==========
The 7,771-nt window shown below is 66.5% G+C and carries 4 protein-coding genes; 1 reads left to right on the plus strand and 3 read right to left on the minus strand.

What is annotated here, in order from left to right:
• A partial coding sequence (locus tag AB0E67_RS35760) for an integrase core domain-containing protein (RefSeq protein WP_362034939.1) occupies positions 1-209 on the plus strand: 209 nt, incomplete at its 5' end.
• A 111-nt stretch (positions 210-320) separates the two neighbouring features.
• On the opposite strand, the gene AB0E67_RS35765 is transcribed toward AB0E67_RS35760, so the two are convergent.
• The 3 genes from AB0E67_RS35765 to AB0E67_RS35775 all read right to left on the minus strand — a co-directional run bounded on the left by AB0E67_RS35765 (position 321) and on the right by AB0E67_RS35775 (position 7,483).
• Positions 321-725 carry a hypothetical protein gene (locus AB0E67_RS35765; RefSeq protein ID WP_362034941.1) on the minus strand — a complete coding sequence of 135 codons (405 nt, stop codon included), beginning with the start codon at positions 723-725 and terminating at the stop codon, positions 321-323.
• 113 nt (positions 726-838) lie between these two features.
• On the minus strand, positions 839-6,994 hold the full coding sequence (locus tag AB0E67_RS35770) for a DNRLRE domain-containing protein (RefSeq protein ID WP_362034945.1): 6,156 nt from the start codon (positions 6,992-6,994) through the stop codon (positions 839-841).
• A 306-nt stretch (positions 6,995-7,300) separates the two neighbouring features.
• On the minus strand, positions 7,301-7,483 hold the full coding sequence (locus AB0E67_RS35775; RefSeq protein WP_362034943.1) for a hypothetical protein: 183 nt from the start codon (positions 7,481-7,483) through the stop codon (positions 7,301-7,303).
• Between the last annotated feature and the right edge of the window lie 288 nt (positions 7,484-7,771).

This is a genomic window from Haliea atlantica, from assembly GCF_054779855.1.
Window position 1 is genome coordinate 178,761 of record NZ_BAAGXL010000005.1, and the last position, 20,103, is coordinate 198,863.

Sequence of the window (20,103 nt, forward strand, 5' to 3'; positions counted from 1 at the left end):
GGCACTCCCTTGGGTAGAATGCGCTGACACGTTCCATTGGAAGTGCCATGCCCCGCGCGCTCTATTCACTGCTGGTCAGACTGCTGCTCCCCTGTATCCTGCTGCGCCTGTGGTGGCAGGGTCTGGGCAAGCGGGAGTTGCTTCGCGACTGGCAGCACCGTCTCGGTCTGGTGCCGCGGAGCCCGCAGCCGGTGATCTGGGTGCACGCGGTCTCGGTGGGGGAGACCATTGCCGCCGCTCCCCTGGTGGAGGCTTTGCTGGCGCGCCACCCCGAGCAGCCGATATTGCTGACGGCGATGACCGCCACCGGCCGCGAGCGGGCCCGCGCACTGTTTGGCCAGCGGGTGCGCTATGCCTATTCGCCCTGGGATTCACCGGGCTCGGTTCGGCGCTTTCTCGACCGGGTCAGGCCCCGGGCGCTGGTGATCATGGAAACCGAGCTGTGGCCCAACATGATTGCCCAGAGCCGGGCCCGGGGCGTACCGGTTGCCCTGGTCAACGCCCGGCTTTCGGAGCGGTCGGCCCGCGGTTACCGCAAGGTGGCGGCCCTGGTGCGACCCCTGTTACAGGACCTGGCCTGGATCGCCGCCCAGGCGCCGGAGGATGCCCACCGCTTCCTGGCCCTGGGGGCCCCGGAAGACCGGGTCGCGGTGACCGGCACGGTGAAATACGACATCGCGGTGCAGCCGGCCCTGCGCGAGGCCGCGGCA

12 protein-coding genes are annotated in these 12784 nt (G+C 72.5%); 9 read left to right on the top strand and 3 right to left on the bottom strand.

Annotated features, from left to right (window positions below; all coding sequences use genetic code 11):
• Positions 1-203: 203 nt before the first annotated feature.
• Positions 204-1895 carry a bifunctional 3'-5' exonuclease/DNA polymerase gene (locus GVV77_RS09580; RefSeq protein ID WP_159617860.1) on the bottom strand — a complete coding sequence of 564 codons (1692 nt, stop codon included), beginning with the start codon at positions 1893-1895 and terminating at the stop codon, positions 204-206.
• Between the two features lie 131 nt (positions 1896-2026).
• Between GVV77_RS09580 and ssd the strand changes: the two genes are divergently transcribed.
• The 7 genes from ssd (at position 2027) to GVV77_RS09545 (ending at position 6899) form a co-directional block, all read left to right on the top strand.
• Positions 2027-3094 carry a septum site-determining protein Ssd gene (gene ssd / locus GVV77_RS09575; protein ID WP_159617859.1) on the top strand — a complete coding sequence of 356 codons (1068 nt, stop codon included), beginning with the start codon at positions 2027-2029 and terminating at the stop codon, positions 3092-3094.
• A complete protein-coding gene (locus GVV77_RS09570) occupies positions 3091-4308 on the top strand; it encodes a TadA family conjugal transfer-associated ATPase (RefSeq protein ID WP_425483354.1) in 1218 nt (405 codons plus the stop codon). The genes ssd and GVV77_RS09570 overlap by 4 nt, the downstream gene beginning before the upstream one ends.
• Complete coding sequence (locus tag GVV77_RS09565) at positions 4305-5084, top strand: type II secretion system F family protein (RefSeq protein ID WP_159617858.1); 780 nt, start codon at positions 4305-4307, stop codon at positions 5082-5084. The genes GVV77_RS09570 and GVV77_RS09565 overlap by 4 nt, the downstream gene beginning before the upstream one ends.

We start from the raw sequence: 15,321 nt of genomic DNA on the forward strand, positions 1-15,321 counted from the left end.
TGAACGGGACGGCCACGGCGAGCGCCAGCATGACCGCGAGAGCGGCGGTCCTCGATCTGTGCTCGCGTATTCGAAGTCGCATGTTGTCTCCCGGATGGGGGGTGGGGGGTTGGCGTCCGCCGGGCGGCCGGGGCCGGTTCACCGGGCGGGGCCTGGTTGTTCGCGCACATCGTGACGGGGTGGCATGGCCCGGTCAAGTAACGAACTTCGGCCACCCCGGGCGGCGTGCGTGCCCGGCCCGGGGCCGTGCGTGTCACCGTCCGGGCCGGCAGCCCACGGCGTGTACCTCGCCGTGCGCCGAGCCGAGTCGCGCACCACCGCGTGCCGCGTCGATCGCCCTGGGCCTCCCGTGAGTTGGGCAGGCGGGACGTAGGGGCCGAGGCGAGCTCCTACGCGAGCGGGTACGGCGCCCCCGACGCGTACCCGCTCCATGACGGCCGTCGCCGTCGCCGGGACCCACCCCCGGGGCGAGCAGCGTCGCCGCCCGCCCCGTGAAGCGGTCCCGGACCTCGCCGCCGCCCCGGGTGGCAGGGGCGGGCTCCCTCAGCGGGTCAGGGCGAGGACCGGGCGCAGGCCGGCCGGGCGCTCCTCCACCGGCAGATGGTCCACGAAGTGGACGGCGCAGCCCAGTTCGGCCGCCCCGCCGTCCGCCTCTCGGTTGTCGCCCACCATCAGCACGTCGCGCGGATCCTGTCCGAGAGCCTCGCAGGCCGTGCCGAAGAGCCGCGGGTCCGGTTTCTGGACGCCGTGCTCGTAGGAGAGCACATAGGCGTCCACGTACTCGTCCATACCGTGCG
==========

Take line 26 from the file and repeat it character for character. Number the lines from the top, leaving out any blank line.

• Complete coding sequence (locus tag GVV77_RS09565) at positions 4305-5084, top strand: type II secretion system F family protein (RefSeq protein ID WP_159617858.1); 780 nt, start codon at positions 4305-4307, stop codon at positions 5082-5084. The genes GVV77_RS09570 and GVV77_RS09565 overlap by 4 nt, the downstream gene beginning before the upstream one ends.